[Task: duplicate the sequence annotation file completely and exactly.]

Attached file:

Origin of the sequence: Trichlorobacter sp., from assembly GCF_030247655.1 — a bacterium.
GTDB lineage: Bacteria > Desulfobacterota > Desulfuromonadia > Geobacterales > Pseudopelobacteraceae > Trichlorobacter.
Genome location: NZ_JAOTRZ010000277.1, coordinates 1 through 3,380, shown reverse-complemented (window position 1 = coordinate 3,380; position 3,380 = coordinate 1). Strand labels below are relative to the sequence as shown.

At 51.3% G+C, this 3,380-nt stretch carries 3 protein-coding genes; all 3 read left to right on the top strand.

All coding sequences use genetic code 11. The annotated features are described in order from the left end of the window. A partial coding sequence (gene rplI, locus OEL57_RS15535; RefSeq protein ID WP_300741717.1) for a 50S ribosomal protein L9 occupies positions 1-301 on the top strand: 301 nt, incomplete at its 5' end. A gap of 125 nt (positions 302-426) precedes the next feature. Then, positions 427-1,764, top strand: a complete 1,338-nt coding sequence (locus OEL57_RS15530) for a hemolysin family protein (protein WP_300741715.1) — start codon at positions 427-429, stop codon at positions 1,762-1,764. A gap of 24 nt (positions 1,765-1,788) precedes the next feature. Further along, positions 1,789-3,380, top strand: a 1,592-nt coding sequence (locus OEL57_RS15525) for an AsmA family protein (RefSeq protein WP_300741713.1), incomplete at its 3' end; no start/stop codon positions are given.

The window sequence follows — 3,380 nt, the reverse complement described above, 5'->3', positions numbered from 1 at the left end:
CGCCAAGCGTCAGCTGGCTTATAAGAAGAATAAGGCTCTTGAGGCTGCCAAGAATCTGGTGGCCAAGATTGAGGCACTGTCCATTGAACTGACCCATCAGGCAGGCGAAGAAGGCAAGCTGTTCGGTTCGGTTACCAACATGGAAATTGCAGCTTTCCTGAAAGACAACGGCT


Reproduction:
Origin of the sequence: Trichlorobacter sp., from assembly GCF_030247655.1 — a bacterium.
GTDB lineage: Bacteria > Desulfobacterota > Desulfuromonadia > Geobacterales > Pseudopelobacteraceae > Trichlorobacter.
Genome location: NZ_JAOTRZ010000277.1, coordinates 1 through 3,380, shown reverse-complemented (window position 1 = coordinate 3,380; position 3,380 = coordinate 1). Strand labels below are relative to the sequence as shown.

At 51.3% G+C, this 3,380-nt stretch carries 3 protein-coding genes; all 3 read left to right on the top strand.

All coding sequences use genetic code 11. The annotated features are described in order from the left end of the window. A partial coding sequence (gene rplI, locus OEL57_RS15535; RefSeq protein ID WP_300741717.1) for a 50S ribosomal protein L9 occupies positions 1-301 on the top strand: 301 nt, incomplete at its 5' end. A gap of 125 nt (positions 302-426) precedes the next feature. Then, positions 427-1,764, top strand: a complete 1,338-nt coding sequence (locus OEL57_RS15530) for a hemolysin family protein (protein WP_300741715.1) — start codon at positions 427-429, stop codon at positions 1,762-1,764. A gap of 24 nt (positions 1,765-1,788) precedes the next feature. Further along, positions 1,789-3,380, top strand: a 1,592-nt coding sequence (locus OEL57_RS15525) for an AsmA family protein (RefSeq protein WP_300741713.1), incomplete at its 3' end; no start/stop codon positions are given.

The window sequence follows — 3,380 nt, the reverse complement described above, 5'->3', positions numbered from 1 at the left end:
CGCCAAGCGTCAGCTGGCTTATAAGAAGAATAAGGCTCTTGAGGCTGCCAAGAATCTGGTGGCCAAGATTGAGGCACTGTCCATTGAACTGACCCATCAGGCAGGCGAAGAAGGCAAGCTGTTCGGTTCGGTTACCAACATGGAAATTGCAGCTTTCCTGAAAGACAACGGCT